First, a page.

Mimosa DoS / Code Execution / File Disclosure

Various Mimosa products suffer from denial of service, information leakage, code execution, and file disclosure vulnerabilities.


MD5 | 8fefeb6dcd43f7f2bc9969105e2384a2

[+] Credits: Ian Ling
[+] Website: iancaling.com
[+] Source: http://blog.iancaling.com/post/160596244178

Vendor:
=================
http://mimosa.co

Products:
======================
Access Points (e.g. A5) <2.2.3
Client Radios (e.g. C5) <=2.2.3
Backhaul Radios (e.g. B5) <=2.2.3

Vulnerability Types:
===================
Remote Command Execution (RCE), Denial of Service (DoS), Local File
Disclosure, and Information Leakage

Vulnerability Details:
=====================

Mimosa Client (e.g. C5) and Backhaul (e.g. B5) models (<2.2.4) are
vulnerable to multiple vulnerabilities, including local file disclosure,
remote command execution (RCE), information leakage, and
denial-of-service (DoS) vulnerabilities.

All vulnerabilities below affect versions <2.2.3, except for the last
one (authenticated RCE #2), which also affects version =2.2.3.

Mimosa APas (<2.2.3) are also vulnerable to the MQTT information leakage
vulnerability explained below.

--Information leakage in the web interface (leads to DoS): There is a
page in the web interface that will show you the deviceas serial number,
regardless of whether or not you have logged in. There is another page
(also accessible without authenticating) that allows you to remotely
factory reset the device simply by entering the serial number.

--Information leakage in the MQTT broker (leads to DoS): These devices
run Mosquitto, a lightweight message broker, to send information between
devices. By using the vendoras hard-coded credentials to connect to the
broker on any device (whether it be an AP, Client, or Backhaul model),
an attacker can view all the messages being sent between the devices. If
an attacker connects to an AP, the AP will leak information about any
clients connected to it, including the serial numbers, which can be used
to remotely factory reset the clients.

--Unauthenticated remote command execution (RCE) in the MQTT broker
(leads to DoS): By connecting to the MQTT broker on the wireless AP and
a wireless client, an attacker can gather enough information to craft a
command that reboots the client remotely when sent to the clientas MQTT
broker. This command can be re-sent endlessly to act as a DoS attack on
the client.

--Unauthenticated local file disclosure: In the deviceas web interface,
there is a page that allows an attacker to use an unsanitized GET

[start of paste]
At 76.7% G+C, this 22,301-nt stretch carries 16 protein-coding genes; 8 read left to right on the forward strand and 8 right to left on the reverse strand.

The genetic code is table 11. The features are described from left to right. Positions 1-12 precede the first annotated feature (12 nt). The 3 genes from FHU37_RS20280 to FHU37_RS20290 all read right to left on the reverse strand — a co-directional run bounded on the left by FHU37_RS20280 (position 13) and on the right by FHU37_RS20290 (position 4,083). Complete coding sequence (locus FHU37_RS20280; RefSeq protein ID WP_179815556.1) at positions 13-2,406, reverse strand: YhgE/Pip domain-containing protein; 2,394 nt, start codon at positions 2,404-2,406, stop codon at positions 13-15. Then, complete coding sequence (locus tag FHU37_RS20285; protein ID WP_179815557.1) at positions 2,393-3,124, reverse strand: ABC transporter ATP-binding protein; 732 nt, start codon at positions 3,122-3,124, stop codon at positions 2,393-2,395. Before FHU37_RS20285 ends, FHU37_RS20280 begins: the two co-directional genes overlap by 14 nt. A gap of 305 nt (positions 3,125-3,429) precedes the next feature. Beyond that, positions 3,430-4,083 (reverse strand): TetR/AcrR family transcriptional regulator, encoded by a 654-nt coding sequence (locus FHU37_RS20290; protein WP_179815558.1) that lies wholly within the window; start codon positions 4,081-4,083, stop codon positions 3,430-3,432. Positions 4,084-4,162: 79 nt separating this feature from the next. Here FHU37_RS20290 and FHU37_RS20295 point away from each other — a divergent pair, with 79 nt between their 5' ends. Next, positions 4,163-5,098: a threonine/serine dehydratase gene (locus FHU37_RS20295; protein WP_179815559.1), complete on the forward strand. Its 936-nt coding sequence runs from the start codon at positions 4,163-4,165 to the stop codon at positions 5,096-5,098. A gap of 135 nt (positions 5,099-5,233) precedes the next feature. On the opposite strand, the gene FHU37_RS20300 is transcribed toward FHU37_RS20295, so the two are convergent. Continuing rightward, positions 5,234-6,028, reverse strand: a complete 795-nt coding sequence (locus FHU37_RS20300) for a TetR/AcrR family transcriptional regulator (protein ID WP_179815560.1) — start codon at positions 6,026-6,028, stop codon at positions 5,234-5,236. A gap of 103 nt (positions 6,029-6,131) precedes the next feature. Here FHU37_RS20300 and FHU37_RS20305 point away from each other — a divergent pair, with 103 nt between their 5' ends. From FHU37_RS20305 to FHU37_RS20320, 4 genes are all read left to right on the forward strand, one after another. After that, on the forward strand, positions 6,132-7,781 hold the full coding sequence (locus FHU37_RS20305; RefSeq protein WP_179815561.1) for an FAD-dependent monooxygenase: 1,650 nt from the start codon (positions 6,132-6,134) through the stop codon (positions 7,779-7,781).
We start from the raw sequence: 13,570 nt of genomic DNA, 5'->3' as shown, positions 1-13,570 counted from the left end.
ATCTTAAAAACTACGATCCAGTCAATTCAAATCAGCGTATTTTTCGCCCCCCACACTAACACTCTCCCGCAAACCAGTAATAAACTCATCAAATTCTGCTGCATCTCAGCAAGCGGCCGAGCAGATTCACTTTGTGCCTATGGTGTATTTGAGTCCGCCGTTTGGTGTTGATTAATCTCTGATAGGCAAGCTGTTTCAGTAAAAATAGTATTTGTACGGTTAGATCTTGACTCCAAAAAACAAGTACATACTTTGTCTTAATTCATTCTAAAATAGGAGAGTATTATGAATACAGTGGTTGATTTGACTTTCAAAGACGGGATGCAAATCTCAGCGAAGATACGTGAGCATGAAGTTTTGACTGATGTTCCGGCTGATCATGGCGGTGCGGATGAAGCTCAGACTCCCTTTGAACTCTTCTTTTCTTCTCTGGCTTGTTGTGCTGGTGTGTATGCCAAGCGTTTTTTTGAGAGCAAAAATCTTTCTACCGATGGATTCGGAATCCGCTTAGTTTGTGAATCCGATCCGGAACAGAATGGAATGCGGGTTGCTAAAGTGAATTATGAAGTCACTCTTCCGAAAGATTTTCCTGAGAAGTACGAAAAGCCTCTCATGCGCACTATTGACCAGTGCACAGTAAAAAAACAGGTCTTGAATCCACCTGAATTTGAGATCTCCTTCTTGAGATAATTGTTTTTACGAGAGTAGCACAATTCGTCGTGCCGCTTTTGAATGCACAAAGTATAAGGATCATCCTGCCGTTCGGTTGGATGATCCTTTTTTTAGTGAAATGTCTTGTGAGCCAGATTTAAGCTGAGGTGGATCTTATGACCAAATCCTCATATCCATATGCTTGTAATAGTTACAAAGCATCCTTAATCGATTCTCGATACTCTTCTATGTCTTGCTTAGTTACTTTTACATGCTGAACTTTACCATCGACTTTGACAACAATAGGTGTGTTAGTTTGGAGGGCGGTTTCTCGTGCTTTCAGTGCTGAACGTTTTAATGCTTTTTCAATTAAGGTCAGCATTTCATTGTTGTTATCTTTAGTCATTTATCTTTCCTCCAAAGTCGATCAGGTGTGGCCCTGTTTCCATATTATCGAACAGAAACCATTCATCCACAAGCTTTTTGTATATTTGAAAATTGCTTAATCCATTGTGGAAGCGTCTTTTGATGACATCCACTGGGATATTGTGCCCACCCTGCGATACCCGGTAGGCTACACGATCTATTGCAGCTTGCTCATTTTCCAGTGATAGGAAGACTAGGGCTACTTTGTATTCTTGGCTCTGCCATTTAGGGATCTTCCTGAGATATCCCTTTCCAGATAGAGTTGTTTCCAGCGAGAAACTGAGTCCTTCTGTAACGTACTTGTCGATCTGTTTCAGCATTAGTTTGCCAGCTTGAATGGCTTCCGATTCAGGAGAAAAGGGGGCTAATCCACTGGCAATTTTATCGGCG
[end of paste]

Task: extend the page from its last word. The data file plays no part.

parameter to download files from the device as the root user. The
attacker can download any file from the deviceas filesystem, including
block device images. This can be used to view unsalted, MD5-hashed
administrator passwords, which can then be cracked, giving the attacker
full admin access to the deviceas web interface. This vulnerability can
also be used to view the plaintext pre-shared key (PSK) for encrypted
connections, or to view the deviceas serial number (which leads to DoS).

--Authenticated remote command execution #1: In the deviceas web
interface, after logging in, there is a page that allows you to ping
other hosts from the device and view the results. The user is allowed to
specify which host to ping, but this variable is not sanitized
server-side, which allows an attacker to pass a specially crafted string
to execute shell commands as the root user.

--Authenticated remote command execution #2: On the backend of the
deviceas web interface, there are more tests the user can run than just
the ping test mentioned above. These other tests are not all shown on
the webpage; some are only accessible by crafting a POST request with a
program like cURL. There is one test accessible via cURL that does not
properly sanitize user input, allowing an attacker to execute shell
commands as the root user.


Disclosure Timeline:
===================================
2017/04/05 a Vendor notified of some of the above vulnerabilities
2017/04/05 a Vendor acknowledgement
2017/04/07 a Vendor notified of web interface RCE #1
2017/04/07 a Vendor acknowledges web interface RCE #1
2017/04/11 a Vendor releases patch for all vulnerabilities that were
known at the time
2017/04/11 a Web interface RCE vulnerability #2 discovered and reported
to vendor
2017/04/12 a Vendor acknowledges vulnerability
2017/05/12 a Public disclosure



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